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Biopharma raises an unprecedented $100 billion.
Who would have predicted back in early March as we went into a COVID-induced lockdown, that the biopharma sector would see a fierce record streak of financings?
Of the $100 billion raised during the first nine months of the year by private and public biopharma companies, $85 billion of it was raised in the second and third quarters, following the onset of the COVID-19 pandemic. This blows away the prior record of $69 billion in 2015 and may add to a total for the year that could exceed the money raised in 2018 and 2019 combined.
The IPO market in 3Q 2020 maintained its blistering pace, with deal volume up almost four-fold and deal value up over four-fold versus the same period last year.
Venture capital rounds backing private companies this year have also hit record levels. At $18 billion in the first nine months of the year, they are 12% above all of 2019 and 6% above the record set in 2018 of $17.4 billion.
M&A activity also picked up steam in the third quarter, with four multibillion-dollar deals crossing the tape. Given continued strong cash flows, this should continue to be a source of alpha for biopharma investors. The top 12 global pharma companies have more than $170 billion in “dry powder” for M&A, comprised of $76 billion in excess cash, and $94 billion in debt capacity.
In attempts to access innovation, achieve economies of scale, and to diversify their portfolios, these companies should be expected to continue a long-established addiction to M&A to sustain their growth.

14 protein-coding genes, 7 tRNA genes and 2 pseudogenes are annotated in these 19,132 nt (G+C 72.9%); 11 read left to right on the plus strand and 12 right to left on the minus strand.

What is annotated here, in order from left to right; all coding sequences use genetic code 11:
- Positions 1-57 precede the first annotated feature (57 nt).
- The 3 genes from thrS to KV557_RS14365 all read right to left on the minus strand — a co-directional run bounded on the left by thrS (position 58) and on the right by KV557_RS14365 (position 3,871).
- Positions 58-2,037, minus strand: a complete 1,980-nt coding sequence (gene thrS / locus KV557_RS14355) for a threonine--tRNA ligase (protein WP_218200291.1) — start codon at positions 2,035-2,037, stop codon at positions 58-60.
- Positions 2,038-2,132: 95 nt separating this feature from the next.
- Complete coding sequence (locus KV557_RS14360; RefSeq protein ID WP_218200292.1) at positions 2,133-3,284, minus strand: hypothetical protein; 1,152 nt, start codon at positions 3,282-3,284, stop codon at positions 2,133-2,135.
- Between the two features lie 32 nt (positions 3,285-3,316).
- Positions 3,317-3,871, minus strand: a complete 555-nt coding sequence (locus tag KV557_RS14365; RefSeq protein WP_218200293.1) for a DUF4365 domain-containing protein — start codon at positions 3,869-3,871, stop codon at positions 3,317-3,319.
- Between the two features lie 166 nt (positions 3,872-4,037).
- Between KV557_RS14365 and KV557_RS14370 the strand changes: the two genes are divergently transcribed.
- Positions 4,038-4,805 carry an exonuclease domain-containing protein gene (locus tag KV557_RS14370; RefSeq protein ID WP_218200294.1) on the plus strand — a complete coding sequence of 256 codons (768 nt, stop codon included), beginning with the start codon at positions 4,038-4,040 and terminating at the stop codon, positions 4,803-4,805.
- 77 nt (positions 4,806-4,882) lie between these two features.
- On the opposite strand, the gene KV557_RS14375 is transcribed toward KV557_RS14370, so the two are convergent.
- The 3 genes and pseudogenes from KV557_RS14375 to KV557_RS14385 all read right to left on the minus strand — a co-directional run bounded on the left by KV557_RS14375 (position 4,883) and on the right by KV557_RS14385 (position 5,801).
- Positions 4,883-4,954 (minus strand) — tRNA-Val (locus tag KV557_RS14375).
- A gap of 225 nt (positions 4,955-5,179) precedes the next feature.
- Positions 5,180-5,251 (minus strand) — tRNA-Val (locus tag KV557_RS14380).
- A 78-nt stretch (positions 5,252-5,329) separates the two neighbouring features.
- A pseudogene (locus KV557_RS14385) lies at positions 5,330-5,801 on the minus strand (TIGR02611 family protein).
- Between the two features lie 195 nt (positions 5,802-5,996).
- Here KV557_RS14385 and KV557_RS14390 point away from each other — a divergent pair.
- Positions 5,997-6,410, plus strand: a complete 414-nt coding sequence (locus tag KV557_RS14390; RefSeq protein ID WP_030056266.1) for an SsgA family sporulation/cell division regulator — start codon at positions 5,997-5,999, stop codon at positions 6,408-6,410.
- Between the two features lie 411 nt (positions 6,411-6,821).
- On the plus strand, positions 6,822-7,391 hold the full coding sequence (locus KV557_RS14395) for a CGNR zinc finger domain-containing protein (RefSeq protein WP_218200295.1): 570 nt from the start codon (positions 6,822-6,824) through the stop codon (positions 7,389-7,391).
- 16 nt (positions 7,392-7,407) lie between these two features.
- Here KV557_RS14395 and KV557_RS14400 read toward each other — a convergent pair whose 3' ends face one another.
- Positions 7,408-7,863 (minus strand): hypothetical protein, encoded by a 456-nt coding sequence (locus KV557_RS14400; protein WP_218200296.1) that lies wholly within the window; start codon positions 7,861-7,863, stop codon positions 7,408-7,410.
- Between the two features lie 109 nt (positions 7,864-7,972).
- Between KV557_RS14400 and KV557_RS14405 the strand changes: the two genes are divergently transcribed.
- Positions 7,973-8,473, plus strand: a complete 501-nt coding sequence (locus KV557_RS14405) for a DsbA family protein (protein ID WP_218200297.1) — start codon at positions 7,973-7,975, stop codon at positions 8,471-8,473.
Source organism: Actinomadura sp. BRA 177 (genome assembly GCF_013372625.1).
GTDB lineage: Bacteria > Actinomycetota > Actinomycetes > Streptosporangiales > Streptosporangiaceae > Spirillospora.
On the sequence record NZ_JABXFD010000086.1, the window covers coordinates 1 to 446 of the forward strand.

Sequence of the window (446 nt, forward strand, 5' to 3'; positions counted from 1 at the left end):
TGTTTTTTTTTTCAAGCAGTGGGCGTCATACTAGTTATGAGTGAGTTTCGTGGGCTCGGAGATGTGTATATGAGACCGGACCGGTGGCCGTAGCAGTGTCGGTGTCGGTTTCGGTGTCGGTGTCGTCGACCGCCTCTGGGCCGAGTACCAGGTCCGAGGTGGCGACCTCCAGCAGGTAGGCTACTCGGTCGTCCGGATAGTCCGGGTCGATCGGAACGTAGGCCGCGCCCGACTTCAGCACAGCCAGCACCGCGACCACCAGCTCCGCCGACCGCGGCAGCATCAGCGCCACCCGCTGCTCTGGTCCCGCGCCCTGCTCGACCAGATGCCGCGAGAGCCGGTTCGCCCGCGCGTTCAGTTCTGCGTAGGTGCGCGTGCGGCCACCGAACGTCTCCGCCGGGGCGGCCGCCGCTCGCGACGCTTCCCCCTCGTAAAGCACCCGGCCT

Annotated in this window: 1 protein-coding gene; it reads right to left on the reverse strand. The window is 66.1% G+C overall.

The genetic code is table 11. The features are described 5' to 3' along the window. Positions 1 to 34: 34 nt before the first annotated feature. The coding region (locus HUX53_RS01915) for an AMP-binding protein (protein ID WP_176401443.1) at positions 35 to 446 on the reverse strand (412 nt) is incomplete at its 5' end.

Biopharma has been front and center in the fight against COVID-19 with more than 2,000 clinical trials for therapeutics and more than 165 preclinical and clinical trials underway for vaccines against SARS-COV-2/COVID-19. These initiatives literally are viewed as holding the keys to reopening the global economy and keeping it open. It should come as no surprise that investors have flocked to the sector.
And not all things are COVID-related. The FDA also appears to have not been slowed down by the pandemic and is on track in meeting PDUFA dates. In the first nine months of 2020, the agency has approved 46 new drugs, and there are 21 more expected to be approved by year end. Will the FDA set a new record as well?
Half of these approvals were for oncology drugs. It should then come as no surprise that the largest number of dollars invested in financings this year has been in the oncology space.
Biopharma businesses have held up well, with third-quarter earnings across biopharma continuing to show an industry with remarkable resilience during the pandemic, which I expect will continue. In general, biopharma revenues have held up, and there have been few changes in revenue guidance for 2020. Clinical trial delays rampant during the second quarter due to COVID have been followed in the third quarter with company announcements that many of these have been resumed. In addition, despite concerns early in the pandemic of the FDA becoming bogged down, as mentioned earlier, there is no evidence of that.
Despite the solid fundamentals, biopharma shares did slump in the third quarter, likely due to valuation fatigue following the substantial outperformance in the first half of the year, rotation into more cyclically sensitive industries whose businesses will benefit as global economies accelerate with the V-shaped recovery. Additionally, concerns over the presidential elections and pricing rhetoric have also left investors more tepid.
Will the recent underperformance continue?
Perhaps, as the presidential election uncertainties pass, and with the second wave of COVID threatening more shutdowns, investors will regain their enthusiasm for the sector as we close out the year. Therapeutics and vaccine progress later this year and into early next year could spark renewed investor enthusiasm.
Barbara Ryan is Founder, Barbara Ryan Advisors, and a member of Pharm Exec’s Editorial Advisory Board